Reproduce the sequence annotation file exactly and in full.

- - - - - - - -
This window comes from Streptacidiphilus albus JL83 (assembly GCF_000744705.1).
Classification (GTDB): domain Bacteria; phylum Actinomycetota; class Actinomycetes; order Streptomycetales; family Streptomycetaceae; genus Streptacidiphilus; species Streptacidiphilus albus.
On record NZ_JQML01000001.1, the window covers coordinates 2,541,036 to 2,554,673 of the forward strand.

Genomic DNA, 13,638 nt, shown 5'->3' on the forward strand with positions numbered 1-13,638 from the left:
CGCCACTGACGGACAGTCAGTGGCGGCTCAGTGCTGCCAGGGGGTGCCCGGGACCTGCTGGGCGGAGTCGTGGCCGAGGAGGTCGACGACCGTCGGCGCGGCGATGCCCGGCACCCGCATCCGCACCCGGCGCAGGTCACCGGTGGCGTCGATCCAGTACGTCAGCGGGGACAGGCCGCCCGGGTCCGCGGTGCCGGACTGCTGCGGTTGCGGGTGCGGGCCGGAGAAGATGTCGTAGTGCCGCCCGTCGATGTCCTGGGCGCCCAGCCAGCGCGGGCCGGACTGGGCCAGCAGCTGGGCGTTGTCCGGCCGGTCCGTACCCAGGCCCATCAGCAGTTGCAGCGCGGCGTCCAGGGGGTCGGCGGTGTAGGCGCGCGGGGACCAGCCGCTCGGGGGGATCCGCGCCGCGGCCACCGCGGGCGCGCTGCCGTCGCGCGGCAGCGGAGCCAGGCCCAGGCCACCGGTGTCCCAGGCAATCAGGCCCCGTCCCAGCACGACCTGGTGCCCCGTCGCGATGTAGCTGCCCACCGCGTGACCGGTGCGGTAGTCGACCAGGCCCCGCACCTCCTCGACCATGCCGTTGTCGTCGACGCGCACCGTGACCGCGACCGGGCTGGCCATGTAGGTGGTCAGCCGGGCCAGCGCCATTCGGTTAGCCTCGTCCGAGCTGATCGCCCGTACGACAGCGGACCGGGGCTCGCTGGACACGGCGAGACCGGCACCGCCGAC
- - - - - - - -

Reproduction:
This window comes from Streptacidiphilus albus JL83 (assembly GCF_000744705.1).
Classification (GTDB): domain Bacteria; phylum Actinomycetota; class Actinomycetes; order Streptomycetales; family Streptomycetaceae; genus Streptacidiphilus; species Streptacidiphilus albus.
On record NZ_JQML01000001.1, the window covers coordinates 2,541,036 to 2,554,673 of the forward strand.

Genomic DNA, 13,638 nt, shown 5'->3' on the forward strand with positions numbered 1-13,638 from the left:
CGCCACTGACGGACAGTCAGTGGCGGCTCAGTGCTGCCAGGGGGTGCCCGGGACCTGCTGGGCGGAGTCGTGGCCGAGGAGGTCGACGACCGTCGGCGCGGCGATGCCCGGCACCCGCATCCGCACCCGGCGCAGGTCACCGGTGGCGTCGATCCAGTACGTCAGCGGGGACAGGCCGCCCGGGTCCGCGGTGCCGGACTGCTGCGGTTGCGGGTGCGGGCCGGAGAAGATGTCGTAGTGCCGCCCGTCGATGTCCTGGGCGCCCAGCCAGCGCGGGCCGGACTGGGCCAGCAGCTGGGCGTTGTCCGGCCGGTCCGTACCCAGGCCCATCAGCAGTTGCAGCGCGGCGTCCAGGGGGTCGGCGGTGTAGGCGCGCGGGGACCAGCCGCTCGGGGGGATCCGCGCCGCGGCCACCGCGGGCGCGCTGCCGTCGCGCGGCAGCGGAGCCAGGCCCAGGCCACCGGTGTCCCAGGCAATCAGGCCCCGTCCCAGCACGACCTGGTGCCCCGTCGCGATGTAGCTGCCCACCGCGTGACCGGTGCGGTAGTCGACCAGGCCCCGCACCTCCTCGACCATGCCGTTGTCGTCGACGCGCACCGTGACCGCGACCGGGCTGGCCATGTAGGTGGTCAGCCGGGCCAGCGCCATTCGGTTAGCCTCGTCCGAGCTGATCGCCCGTACGACAGCGGACCGGGGCTCGCTGGACACGGCGAGACCGGCACCGCCGAC